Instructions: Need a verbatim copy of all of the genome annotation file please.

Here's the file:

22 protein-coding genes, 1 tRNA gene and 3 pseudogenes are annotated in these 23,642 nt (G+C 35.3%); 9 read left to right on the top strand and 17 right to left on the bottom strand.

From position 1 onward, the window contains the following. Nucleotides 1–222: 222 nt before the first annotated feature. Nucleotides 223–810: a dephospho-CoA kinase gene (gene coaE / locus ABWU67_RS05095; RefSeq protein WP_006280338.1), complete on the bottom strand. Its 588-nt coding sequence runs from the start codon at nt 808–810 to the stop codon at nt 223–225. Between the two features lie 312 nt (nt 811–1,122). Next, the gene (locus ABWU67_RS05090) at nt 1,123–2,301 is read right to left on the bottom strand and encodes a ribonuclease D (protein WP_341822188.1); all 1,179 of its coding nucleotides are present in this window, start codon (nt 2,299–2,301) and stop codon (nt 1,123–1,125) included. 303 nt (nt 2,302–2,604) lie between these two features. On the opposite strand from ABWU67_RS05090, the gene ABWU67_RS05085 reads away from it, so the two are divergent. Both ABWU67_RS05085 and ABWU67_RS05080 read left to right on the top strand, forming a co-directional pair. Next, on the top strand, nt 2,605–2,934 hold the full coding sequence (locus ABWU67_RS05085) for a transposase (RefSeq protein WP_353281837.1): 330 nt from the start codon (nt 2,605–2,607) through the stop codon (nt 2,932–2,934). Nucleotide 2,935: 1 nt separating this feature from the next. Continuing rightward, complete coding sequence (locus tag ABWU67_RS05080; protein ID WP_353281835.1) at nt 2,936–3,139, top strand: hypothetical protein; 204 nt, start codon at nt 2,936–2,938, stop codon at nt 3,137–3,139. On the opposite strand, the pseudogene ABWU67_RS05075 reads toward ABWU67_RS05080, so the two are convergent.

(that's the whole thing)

22 protein-coding genes, 1 tRNA gene and 3 pseudogenes are annotated in these 23,642 nt (G+C 35.3%); 9 read left to right on the top strand and 17 right to left on the bottom strand.

From position 1 onward, the window contains the following. Nucleotides 1–222: 222 nt before the first annotated feature. Nucleotides 223–810: a dephospho-CoA kinase gene (gene coaE / locus ABWU67_RS05095; RefSeq protein WP_006280338.1), complete on the bottom strand. Its 588-nt coding sequence runs from the start codon at nt 808–810 to the stop codon at nt 223–225. Between the two features lie 312 nt (nt 811–1,122). Next, the gene (locus ABWU67_RS05090) at nt 1,123–2,301 is read right to left on the bottom strand and encodes a ribonuclease D (protein WP_341822188.1); all 1,179 of its coding nucleotides are present in this window, start codon (nt 2,299–2,301) and stop codon (nt 1,123–1,125) included. 303 nt (nt 2,302–2,604) lie between these two features. On the opposite strand from ABWU67_RS05090, the gene ABWU67_RS05085 reads away from it, so the two are divergent. Both ABWU67_RS05085 and ABWU67_RS05080 read left to right on the top strand, forming a co-directional pair. Next, on the top strand, nt 2,605–2,934 hold the full coding sequence (locus ABWU67_RS05085) for a transposase (RefSeq protein WP_353281837.1): 330 nt from the start codon (nt 2,605–2,607) through the stop codon (nt 2,932–2,934). Nucleotide 2,935: 1 nt separating this feature from the next. Continuing rightward, complete coding sequence (locus tag ABWU67_RS05080; protein ID WP_353281835.1) at nt 2,936–3,139, top strand: hypothetical protein; 204 nt, start codon at nt 2,936–2,938, stop codon at nt 3,137–3,139. On the opposite strand, the pseudogene ABWU67_RS05075 reads toward ABWU67_RS05080, so the two are convergent.